/etc/host.conf

Declan Moriarty declan.moriartyt at ntlworld.ie
Fri Apr 30 05:26:18 PDT 2004


shelton enlightened us
> I've read that /etc/host.conf can help system security.
> I've also read that only older versions of linux use 
> /etc/host.conf
> Has the security this file provided been replaced by 
> nsswitch.conf?
> Should I be concerned that a LFS 5.0 system doesn't include 
> this file?

The above is partly true for /etc/hosts, and /etc/hosts.equiv
In the old days, /etc/host.conf didn't exist. Of course, the 'old days'
covers the entire software development stone age, and I'm sure many
things were tried.

I am fresh out of digging around in an old unix and /etc/hosts was 150K,
which would have been enough for a considerable listing of the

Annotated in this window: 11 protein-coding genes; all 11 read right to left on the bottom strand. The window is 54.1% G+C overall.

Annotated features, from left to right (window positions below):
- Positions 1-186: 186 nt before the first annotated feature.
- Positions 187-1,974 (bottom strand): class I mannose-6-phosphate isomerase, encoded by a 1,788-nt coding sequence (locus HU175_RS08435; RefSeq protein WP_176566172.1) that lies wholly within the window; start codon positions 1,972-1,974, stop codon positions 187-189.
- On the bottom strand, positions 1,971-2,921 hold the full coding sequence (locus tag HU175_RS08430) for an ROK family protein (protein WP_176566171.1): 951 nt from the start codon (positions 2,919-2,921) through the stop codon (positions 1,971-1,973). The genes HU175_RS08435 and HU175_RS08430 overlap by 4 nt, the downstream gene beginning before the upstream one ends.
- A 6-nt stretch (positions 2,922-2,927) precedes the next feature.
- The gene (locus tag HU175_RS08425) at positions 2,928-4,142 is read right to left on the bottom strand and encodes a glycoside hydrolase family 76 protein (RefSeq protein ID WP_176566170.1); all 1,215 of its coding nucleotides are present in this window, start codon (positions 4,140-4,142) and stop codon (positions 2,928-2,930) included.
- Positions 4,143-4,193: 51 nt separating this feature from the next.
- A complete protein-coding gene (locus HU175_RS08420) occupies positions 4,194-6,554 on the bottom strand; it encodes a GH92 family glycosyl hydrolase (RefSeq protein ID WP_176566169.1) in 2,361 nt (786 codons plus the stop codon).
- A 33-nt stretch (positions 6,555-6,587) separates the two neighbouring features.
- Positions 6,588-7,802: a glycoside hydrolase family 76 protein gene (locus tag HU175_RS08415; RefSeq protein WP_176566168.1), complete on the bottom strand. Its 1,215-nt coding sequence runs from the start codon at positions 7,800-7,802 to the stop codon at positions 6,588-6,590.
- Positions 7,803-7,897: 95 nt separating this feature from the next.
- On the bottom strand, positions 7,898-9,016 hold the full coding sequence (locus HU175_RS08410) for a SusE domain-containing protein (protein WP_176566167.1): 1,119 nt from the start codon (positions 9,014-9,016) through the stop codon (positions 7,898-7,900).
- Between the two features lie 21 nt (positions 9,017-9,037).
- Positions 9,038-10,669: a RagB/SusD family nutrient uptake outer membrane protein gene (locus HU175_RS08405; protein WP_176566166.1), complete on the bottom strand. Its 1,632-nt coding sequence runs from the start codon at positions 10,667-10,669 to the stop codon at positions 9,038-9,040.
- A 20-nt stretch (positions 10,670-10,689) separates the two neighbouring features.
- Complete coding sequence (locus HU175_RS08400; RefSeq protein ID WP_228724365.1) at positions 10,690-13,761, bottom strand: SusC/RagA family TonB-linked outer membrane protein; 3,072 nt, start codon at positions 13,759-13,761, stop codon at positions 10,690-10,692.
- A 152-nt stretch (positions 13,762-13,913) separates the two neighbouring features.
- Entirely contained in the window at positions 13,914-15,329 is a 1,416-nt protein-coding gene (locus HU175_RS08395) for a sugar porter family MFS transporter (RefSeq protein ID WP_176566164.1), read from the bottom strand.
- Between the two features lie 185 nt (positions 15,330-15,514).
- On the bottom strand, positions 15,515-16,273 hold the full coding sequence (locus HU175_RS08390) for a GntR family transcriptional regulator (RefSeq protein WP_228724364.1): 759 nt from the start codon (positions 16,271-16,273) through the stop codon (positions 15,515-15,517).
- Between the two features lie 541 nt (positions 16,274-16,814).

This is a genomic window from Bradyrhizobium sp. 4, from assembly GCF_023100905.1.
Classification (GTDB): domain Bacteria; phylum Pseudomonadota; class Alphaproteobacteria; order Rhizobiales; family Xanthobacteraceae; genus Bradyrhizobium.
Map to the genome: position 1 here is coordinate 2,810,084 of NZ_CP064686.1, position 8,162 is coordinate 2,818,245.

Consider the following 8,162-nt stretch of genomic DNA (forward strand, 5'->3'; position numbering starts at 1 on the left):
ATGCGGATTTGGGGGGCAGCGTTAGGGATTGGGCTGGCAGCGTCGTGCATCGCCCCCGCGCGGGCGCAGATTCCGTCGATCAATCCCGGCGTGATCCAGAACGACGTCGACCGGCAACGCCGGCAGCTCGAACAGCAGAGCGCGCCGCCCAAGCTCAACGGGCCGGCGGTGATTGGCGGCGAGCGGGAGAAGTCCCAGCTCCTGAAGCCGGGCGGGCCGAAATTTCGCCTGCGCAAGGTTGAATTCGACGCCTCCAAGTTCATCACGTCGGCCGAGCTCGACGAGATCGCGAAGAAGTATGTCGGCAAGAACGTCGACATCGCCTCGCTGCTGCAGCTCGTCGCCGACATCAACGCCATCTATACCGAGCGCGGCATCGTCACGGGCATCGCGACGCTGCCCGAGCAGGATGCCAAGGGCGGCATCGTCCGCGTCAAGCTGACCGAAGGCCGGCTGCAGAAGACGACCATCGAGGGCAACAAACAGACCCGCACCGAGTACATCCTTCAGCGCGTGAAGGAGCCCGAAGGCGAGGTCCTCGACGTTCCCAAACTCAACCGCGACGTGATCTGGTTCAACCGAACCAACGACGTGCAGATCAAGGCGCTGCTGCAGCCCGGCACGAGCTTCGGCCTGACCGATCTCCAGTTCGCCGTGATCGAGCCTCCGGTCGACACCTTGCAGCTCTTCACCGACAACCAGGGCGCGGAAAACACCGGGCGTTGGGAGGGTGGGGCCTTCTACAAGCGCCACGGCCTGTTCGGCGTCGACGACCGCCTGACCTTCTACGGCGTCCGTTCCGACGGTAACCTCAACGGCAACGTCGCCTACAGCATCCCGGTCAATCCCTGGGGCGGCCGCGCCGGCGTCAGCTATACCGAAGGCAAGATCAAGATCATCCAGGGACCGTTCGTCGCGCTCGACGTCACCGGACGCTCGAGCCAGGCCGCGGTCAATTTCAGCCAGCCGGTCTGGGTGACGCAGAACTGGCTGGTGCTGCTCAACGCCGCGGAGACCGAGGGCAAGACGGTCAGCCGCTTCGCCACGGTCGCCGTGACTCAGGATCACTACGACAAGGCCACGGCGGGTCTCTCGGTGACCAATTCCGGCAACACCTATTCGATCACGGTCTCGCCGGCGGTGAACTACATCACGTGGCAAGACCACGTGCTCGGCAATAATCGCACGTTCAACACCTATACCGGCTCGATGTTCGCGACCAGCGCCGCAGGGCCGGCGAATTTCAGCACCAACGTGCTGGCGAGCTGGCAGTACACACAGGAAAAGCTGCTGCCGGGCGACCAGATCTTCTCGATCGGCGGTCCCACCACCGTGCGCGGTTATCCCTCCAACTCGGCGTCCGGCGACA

Internet in 1985. /etc/hosts.equiv was similarly huge.

You could only contact the machines in /etc/hosts; If an alias was used
it had to be in /etc/hosts.equiv, I believe.  I wasn't in computing
then. My "computer" at the time was a Sinclair Spectrum, which ran some
oddball OS and holds the record for the slowest ever basic interpeter.

Nowadays all this is easier. There default search behaviour is set up in
/etc/host.conf, which didn't exist previously. The advance is that you
can contact a host not in /etc/hosts by searching for it.


-- 

	With best Regards,


	Declan Moriarty.



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